12/22/2014 05:41 pm ET Updated Dec 06, 2017

Community Organizing Can Deliver Jobs and More Jobs

It was heartening to see Missouri's Attorney General finally take action by suing at least 13 municipalities due to their excessive court fees last week.

As the ACLU and the NAACP target the Ferguson Florissant school district to get more diverse representation on their school board, which is heavily white, we see progress on that front as well.

Gamaliel affiliate MCU and its allies are working to get County Executive-elect Steve Stenger to hold a county-wide summit of law enforcement officials and local mayors to promote community policing and an end to racial profiling and excessive court fees. So far, Stenger has agreed in principle to the summit, but a date has not been secured.

Thinking Longer Term2014 Jobs Study Cover

We believe it is essential to take a long hard look at what works in the long term in communities of color. In our more than 20 years of organizing, we have found that nothing works better than jobs at getting people off the street and putting money into low-income neighborhoods.

We must put in place criminal justice reforms, but we must put equal attention toward creating more and better jobs as a key long term solution. For that, we must continue our advocacy and organizing efforts.

What we found in our new study, "Jobs and More Jobs" was that in 2012 and 2013, among our 43 affiliates and across 16 states, the Gamaliel network won public policy campaign victories worth more than $13 billion, creating more than 450,000 jobs and generating more than a $17 billion increase in the gross domestic product. The victories ranged from transit access to criminal justice and even included food justice wins. The key takeaway of Jobs and More Jobs is this: organizing creates jobs.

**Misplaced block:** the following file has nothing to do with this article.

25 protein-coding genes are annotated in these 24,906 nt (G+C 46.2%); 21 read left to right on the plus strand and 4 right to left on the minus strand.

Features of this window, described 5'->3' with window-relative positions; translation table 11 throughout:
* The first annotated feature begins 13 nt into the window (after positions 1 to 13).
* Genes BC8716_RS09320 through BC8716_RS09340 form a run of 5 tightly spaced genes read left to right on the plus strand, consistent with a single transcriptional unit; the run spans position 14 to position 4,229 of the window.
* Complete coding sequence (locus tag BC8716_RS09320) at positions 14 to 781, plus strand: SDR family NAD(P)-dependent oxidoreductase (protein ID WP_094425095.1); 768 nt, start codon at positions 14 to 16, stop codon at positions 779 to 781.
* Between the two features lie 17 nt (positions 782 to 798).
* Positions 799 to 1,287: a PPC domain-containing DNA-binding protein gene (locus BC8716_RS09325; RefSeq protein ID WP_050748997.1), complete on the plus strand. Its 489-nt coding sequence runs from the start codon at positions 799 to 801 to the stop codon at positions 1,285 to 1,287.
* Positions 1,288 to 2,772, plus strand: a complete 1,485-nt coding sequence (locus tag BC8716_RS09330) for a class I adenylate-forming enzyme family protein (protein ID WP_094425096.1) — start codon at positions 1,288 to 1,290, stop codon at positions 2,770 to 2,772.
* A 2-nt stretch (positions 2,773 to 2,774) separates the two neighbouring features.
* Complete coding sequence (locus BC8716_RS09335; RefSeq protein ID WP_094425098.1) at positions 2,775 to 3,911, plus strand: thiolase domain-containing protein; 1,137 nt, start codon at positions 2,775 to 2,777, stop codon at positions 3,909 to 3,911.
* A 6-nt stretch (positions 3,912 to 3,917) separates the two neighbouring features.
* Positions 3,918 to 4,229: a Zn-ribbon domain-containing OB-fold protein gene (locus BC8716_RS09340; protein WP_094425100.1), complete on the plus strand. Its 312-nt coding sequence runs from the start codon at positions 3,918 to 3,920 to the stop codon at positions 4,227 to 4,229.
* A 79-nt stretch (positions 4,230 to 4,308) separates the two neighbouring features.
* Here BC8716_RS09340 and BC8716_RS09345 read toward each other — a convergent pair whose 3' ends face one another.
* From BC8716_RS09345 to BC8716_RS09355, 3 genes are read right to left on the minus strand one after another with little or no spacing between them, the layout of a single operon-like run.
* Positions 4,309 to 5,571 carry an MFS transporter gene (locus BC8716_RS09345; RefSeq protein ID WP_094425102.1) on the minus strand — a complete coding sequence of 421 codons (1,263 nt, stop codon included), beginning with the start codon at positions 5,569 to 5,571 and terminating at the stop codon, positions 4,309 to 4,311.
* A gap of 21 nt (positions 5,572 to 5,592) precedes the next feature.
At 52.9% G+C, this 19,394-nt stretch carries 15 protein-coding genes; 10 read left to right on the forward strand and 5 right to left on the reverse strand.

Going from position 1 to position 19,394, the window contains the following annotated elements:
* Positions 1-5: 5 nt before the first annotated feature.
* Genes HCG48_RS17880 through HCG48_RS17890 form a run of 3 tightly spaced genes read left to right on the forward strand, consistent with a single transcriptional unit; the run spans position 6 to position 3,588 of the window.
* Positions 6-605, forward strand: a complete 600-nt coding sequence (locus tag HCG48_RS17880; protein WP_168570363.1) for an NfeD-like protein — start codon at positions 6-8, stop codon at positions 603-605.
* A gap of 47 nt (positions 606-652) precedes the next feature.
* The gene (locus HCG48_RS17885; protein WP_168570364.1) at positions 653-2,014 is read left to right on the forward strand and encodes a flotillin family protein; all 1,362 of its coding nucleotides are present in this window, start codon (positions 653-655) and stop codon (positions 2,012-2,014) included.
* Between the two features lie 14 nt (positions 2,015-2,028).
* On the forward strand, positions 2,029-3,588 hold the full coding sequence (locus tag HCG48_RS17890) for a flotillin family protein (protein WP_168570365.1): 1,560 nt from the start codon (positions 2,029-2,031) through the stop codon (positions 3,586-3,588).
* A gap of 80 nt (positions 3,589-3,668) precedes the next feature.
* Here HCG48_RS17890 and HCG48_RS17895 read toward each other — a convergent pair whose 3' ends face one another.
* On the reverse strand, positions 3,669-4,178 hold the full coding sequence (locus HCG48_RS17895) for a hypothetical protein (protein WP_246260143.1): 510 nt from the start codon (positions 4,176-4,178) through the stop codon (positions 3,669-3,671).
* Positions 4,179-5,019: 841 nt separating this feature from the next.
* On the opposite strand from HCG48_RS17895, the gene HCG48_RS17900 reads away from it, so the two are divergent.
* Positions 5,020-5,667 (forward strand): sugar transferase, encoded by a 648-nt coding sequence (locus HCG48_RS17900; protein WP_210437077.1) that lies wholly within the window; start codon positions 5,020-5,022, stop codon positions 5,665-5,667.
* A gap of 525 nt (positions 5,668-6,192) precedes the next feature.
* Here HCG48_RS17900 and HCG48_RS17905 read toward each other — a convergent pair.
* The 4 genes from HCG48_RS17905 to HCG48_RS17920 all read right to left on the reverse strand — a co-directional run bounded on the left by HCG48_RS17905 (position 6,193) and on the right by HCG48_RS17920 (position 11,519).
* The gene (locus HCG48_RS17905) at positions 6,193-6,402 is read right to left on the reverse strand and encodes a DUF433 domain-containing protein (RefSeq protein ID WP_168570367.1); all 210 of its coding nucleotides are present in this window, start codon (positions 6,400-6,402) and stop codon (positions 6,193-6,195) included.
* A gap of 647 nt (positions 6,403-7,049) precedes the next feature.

Organizing creates the public space in which real people come together around a shared set of values to build powerful coalitions that improve the civil, social and economic conditions of their communities and it develops leaders who effectively wage and sustain long-term campaigns around the issues they face.

All community organizers have a similar impact -- not just Gamaliel. We urge our colleagues to assess their own impact. Center for Popular Democracy, DART, Casa de Maryland and others could post similar results.

In the end, we know what works post-Ferguson - jobs. We also know how to get there -- organizing. As Margaret Mead said; "Never believe that a few caring people can't change the world. For, indeed, that's all who ever have."

The 25 page study, called "Jobs and More Jobs," is available for download.